You don't really seem to understand here. The whole idea is that yes, memorizing the items in the context menu *is* daft. But if there are only 6-7 items, you don't *have* to memorize it. Your brain just picks it up in the process of using it. There are all sorts of effects at work here, not just number, but location. When you have just a handful of items, its easy for your muscle memory to tie the important ones to the beginning or end of the menu. When you have 14-15, most are just in the middle, and your muscle memory fails.

Moreover, if you have fully context-specific menus that change for links, files, pages, images, embedded objects, etc. Then that entirely breaks your learnt layout.
>>>>>>>>>>>>
No it doesn't. Human beings are incredibly adept at doing things like this. From what I understand, the number of sets learned is not very important, but the size of each set is. Its much easier to remember, for example, 10 sets of 3 items then to remember 3 sets of 10 items.

Users are perfectly capable of reading the words in a context menu, moreover, context menus are there for power users, not the people who can barely open a browser and who can't master a double-click. Power users can read.
>>>>>>>>>>>>>
Yes, context menus are there for power users. Power users like efficiency. Scanning a linear list of words is a very slow process for humans. Flicking your wrist in a learned reaction is much faster.

Typically the time for the eye to find the menu is more than the time to read.
>>>>>>>>>>>>>>
With small menus, your eye doesn't need to find it. That's the whole point of making them short! Your fingers do all the work.

I think you need to appreciate, when you talk about productivity, that context menus are a minute issue in comparison.
>>>>>>>>>>>>>>>>
It depends on how you use the UI. I'm a twitchy user, I do most things through keyboard shortcuts and context menus. For me, bad context menus are a big productivity loss. But overall, yes, its a relatively minor (though not minute) issue. But if we're going to bother to do context menus, let's do them right.

Microsoft, ultimately have produced basic software that fulfills a set of needs. It allows people to operate fast enough.
>>>>>>>>>>>>>
I didn't realize we were going for just "good enough." Well shucks, then, why don't we all strick with Win 3.1? I mean, that's good enough for the e-mail/word-processing/etc that most people do!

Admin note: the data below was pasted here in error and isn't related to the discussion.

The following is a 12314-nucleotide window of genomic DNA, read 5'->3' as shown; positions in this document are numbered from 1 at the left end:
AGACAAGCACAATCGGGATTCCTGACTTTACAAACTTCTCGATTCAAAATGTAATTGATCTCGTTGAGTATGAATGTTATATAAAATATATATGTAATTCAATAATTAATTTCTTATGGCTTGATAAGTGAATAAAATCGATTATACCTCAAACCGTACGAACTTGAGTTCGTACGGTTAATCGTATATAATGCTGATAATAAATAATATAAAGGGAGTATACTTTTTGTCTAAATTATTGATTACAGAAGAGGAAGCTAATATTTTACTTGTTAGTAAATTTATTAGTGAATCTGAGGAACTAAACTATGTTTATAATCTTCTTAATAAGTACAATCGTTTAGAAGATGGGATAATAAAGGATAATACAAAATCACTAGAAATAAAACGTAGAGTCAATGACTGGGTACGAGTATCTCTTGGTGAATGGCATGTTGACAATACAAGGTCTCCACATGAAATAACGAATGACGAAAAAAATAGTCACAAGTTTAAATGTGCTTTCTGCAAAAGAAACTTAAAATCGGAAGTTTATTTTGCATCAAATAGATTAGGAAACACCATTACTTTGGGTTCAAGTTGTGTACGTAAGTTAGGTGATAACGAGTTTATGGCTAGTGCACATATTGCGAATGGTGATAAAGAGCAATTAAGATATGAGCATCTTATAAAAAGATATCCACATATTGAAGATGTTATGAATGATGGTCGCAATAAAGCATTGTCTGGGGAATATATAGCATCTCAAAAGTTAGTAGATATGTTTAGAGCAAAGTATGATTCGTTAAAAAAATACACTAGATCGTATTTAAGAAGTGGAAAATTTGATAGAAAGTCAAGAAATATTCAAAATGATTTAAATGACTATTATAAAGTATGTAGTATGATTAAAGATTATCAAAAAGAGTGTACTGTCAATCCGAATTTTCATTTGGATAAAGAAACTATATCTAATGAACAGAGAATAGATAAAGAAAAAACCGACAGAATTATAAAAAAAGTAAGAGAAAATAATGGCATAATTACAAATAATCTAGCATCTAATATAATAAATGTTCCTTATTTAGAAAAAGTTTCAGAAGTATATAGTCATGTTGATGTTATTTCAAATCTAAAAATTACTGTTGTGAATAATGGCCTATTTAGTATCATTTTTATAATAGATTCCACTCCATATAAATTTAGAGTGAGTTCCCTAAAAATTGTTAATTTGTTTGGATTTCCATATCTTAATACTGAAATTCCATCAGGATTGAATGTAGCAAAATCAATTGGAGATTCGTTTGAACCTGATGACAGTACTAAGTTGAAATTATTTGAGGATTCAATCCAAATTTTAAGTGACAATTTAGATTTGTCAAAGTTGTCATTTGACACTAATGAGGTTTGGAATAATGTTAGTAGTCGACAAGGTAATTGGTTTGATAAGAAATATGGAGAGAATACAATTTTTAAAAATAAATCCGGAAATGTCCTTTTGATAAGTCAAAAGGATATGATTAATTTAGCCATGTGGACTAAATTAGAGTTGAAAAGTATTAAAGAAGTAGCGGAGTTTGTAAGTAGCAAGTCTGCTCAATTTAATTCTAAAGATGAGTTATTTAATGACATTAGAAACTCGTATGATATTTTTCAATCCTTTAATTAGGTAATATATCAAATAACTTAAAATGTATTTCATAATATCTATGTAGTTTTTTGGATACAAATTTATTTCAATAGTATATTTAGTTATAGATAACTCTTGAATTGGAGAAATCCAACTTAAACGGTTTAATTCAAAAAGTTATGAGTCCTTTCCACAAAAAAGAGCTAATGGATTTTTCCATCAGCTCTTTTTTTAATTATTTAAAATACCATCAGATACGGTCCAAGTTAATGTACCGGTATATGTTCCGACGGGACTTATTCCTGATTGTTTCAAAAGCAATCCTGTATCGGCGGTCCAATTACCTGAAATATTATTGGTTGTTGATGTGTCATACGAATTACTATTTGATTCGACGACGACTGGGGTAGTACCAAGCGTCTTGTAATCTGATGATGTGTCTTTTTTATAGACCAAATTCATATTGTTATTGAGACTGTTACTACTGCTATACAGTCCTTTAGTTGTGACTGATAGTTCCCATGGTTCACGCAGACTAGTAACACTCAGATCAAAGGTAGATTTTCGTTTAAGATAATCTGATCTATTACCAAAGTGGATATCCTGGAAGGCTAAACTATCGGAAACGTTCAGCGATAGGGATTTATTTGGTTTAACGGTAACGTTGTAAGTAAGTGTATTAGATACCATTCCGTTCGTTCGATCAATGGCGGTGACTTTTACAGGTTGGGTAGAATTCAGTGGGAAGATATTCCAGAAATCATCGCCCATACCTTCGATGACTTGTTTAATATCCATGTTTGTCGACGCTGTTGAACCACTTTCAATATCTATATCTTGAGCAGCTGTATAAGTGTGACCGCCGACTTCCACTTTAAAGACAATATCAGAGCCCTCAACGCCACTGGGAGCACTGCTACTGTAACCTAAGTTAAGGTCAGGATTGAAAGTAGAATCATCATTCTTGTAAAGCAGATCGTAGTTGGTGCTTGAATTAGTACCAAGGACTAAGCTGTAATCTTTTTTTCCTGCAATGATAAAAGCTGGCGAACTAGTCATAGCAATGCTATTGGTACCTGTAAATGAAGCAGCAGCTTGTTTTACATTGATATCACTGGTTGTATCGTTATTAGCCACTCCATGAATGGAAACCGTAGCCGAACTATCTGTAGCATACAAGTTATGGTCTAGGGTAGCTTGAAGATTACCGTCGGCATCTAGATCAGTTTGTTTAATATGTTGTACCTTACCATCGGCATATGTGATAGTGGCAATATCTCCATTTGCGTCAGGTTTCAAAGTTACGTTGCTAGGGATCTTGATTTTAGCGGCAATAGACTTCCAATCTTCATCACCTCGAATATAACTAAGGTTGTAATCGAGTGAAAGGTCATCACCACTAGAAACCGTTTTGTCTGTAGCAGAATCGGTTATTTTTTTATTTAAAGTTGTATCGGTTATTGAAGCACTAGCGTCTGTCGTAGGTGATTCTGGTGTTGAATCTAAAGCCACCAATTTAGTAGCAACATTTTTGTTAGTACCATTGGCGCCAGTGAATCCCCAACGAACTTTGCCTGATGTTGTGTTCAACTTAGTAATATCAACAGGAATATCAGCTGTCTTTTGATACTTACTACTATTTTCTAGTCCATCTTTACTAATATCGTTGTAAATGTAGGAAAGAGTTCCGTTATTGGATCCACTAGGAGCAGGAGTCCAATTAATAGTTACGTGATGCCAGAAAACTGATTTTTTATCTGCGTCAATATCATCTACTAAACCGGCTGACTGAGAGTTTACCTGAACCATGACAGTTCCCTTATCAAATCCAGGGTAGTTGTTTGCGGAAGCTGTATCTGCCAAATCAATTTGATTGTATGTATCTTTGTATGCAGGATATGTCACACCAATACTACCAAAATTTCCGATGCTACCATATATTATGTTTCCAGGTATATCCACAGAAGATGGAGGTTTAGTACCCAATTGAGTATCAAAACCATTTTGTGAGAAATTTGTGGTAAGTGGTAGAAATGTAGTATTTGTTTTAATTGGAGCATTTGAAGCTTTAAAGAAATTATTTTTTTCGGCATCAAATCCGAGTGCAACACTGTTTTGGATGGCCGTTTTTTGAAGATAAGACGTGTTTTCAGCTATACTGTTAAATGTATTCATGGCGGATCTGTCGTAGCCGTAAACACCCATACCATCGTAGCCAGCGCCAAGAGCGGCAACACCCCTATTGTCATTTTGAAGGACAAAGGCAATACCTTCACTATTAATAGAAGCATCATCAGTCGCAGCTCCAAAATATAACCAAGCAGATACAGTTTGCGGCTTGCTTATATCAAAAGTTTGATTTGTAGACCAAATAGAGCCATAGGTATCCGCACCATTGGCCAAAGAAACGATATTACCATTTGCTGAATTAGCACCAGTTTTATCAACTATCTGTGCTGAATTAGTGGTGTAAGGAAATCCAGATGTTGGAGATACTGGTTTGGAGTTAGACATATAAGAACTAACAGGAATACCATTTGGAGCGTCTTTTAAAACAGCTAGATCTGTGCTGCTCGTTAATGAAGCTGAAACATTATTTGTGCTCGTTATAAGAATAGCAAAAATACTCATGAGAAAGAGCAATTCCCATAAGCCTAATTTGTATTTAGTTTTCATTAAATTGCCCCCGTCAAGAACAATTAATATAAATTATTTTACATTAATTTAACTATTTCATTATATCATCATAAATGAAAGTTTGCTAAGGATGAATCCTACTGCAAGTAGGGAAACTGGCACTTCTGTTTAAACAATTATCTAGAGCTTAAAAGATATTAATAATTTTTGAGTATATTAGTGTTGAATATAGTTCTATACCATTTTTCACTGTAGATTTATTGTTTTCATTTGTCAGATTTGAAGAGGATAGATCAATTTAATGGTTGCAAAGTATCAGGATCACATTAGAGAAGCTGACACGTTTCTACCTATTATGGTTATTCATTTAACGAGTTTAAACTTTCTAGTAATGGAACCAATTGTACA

No-one cares if it takes you 0.5s to read a context menu instead of automatically clicking the 5th entry for whatever you want.
>>>>>>>>>>>>
0.5 seconds is an eternity.

That time is dwarfed by reading the document, examining the images, getting interrupted by phone calls, going for a cup of tea, making a note on a piece of paper, creating a new file to store some text to copy and paste, and many other things.
>>>>>>>>>>>>>
Your net time lost is probably more than you think. The effort you're spending reading those context menus disrupts your thought process. This is why, for example, I prefer to use Vi for coding rather than a GUI editor. Since I know all the commands and shortcuts and whatnot, I never have to stop thinking about the code. Also, even if the net time saved isn't that much, its these little inefficiencies that make the computing process much less enjoyable.


By Rayiner Hashem at Thu, 2003/09/18 - 5:00am

That stuff about seven items lacks a qualifier.

People has trouble remembering sets of over seven ARBITRARY items.

Like "apple, dodge, bird, zuul, 4, mother, mars".

It is absolutely trivial to remember larger sets if they are related. In fact, you don't have to remember the menu options at all.

You want to do something to a thing in a page, then right click and it's there. What's there to remember?


By Roberto Alsina at Thu, 2003/09/18 - 5:00am

Right now I'm working on a patch to implement #53772 -- making sure Konqueror's context menus are CONTEXT sensitive. Should have it ready soon. Should whack 4 or 5 enteries from links/images in html pages, and a few from icons in file manager modes.

http://bugs.kde.org/show_bug.cgi?id=53772


By anon at Wed, 2003/09/17 - 5:00am

That sounds great, i always thought that context menus should be CONTEXT sensitive and not just the most commonly used items. I am defintely looking forward tos eeing your patch in 3.2 ;)


By Alex at Thu, 2003/09/18 - 5:00am

> There is a reason why phone numbers are only 7-10 digits long in most countries

Not every ant has telephone?


By Anonymous at Wed, 2003/09/17 - 5:00am